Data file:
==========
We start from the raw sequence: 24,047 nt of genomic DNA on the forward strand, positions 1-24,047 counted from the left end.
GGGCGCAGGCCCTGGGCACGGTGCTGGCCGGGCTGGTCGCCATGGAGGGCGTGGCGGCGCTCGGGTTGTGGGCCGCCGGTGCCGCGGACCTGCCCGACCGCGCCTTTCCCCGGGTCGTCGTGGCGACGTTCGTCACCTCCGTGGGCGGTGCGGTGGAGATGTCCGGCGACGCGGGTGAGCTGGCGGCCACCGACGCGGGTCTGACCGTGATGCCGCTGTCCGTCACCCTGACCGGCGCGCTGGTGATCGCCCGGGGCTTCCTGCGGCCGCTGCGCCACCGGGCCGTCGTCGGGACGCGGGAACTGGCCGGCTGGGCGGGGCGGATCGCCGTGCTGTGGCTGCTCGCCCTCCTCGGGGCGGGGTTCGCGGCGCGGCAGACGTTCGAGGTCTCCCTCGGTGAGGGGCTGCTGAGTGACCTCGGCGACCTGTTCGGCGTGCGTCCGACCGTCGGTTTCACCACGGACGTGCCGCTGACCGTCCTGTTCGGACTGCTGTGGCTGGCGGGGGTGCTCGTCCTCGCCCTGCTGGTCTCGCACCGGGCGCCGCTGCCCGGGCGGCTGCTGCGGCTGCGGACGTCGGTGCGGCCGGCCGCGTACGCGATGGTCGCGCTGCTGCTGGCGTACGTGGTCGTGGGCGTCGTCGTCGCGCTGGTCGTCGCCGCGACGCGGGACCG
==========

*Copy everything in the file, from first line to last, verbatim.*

We start from the raw sequence: 24,047 nt of genomic DNA on the forward strand, positions 1-24,047 counted from the left end.
GGGCGCAGGCCCTGGGCACGGTGCTGGCCGGGCTGGTCGCCATGGAGGGCGTGGCGGCGCTCGGGTTGTGGGCCGCCGGTGCCGCGGACCTGCCCGACCGCGCCTTTCCCCGGGTCGTCGTGGCGACGTTCGTCACCTCCGTGGGCGGTGCGGTGGAGATGTCCGGCGACGCGGGTGAGCTGGCGGCCACCGACGCGGGTCTGACCGTGATGCCGCTGTCCGTCACCCTGACCGGCGCGCTGGTGATCGCCCGGGGCTTCCTGCGGCCGCTGCGCCACCGGGCCGTCGTCGGGACGCGGGAACTGGCCGGCTGGGCGGGGCGGATCGCCGTGCTGTGGCTGCTCGCCCTCCTCGGGGCGGGGTTCGCGGCGCGGCAGACGTTCGAGGTCTCCCTCGGTGAGGGGCTGCTGAGTGACCTCGGCGACCTGTTCGGCGTGCGTCCGACCGTCGGTTTCACCACGGACGTGCCGCTGACCGTCCTGTTCGGACTGCTGTGGCTGGCGGGGGTGCTCGTCCTCGCCCTGCTGGTCTCGCACCGGGCGCCGCTGCCCGGGCGGCTGCTGCGGCTGCGGACGTCGGTGCGGCCGGCCGCGTACGCGATGGTCGCGCTGCTGCTGGCGTACGTGGTCGTGGGCGTCGTCGTCGCGCTGGTCGTCGCCGCGACGCGGGACCG